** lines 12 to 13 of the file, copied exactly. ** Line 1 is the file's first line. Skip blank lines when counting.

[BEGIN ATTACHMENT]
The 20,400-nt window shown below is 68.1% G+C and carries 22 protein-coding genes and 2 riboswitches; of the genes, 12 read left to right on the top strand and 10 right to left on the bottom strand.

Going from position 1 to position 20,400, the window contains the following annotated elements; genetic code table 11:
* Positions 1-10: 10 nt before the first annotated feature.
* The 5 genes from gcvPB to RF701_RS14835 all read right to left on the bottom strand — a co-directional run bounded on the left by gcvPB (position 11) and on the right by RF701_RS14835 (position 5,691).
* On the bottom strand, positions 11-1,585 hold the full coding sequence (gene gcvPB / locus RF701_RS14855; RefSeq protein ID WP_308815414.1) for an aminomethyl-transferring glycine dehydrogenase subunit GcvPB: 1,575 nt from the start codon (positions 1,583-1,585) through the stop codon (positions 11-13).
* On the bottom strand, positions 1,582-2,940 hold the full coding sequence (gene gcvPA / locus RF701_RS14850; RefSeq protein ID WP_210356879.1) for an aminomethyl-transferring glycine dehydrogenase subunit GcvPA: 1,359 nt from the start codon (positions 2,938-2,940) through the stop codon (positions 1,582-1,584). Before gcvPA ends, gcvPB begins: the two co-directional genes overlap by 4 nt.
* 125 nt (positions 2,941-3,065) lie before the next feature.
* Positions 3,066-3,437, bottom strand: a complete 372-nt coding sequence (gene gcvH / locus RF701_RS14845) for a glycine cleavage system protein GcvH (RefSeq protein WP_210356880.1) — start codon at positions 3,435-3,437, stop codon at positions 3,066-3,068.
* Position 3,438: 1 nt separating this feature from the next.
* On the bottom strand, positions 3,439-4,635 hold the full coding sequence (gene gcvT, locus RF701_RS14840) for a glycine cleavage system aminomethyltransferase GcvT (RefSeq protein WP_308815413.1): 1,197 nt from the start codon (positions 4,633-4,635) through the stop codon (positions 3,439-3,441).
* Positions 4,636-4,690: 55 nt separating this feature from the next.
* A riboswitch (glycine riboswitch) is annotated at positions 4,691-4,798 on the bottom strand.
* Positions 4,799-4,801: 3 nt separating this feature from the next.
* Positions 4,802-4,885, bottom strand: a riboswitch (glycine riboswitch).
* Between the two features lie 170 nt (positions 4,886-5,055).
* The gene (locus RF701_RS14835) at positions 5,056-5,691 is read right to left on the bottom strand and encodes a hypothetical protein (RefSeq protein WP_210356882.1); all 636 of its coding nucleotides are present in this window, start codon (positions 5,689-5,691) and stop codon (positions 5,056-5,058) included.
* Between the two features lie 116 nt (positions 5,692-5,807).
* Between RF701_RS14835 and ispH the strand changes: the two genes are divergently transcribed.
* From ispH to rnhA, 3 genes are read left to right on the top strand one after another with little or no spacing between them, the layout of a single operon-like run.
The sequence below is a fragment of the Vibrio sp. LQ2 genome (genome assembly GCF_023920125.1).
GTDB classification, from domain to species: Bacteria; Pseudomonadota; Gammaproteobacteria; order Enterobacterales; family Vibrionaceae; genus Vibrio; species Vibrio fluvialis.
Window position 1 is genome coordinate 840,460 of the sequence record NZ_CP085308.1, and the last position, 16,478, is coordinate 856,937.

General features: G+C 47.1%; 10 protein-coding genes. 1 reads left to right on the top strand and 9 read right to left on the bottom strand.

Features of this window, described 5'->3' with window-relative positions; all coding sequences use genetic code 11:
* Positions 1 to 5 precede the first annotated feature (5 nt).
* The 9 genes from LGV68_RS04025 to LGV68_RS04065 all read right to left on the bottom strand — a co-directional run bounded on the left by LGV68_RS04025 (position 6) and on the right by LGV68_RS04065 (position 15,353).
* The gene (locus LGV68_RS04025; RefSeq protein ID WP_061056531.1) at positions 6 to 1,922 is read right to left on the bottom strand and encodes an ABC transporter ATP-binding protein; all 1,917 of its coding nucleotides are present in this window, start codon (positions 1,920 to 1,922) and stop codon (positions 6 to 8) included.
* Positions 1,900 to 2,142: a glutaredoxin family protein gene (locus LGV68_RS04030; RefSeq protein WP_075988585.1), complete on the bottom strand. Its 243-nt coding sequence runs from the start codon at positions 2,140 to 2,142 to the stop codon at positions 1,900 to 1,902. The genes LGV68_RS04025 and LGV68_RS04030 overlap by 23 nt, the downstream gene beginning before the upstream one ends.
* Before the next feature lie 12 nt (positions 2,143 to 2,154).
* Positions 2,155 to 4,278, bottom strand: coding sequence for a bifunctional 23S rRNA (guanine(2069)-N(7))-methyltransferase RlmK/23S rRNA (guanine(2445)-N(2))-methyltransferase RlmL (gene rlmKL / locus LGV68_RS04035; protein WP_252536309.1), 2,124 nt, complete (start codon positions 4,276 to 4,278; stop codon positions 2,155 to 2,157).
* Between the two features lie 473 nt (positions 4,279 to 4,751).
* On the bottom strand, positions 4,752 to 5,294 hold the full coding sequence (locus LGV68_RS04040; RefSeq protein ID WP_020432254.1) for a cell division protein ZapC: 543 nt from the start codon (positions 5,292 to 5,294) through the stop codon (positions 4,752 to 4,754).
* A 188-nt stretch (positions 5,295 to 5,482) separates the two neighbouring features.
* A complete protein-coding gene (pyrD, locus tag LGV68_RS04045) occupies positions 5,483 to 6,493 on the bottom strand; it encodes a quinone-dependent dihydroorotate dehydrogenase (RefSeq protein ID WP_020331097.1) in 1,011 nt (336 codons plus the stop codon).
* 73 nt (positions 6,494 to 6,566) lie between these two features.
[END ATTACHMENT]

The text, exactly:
* A riboswitch (glycine riboswitch) is annotated at positions 4,691-4,798 on the bottom strand.
* Positions 4,799-4,801: 3 nt separating this feature from the next.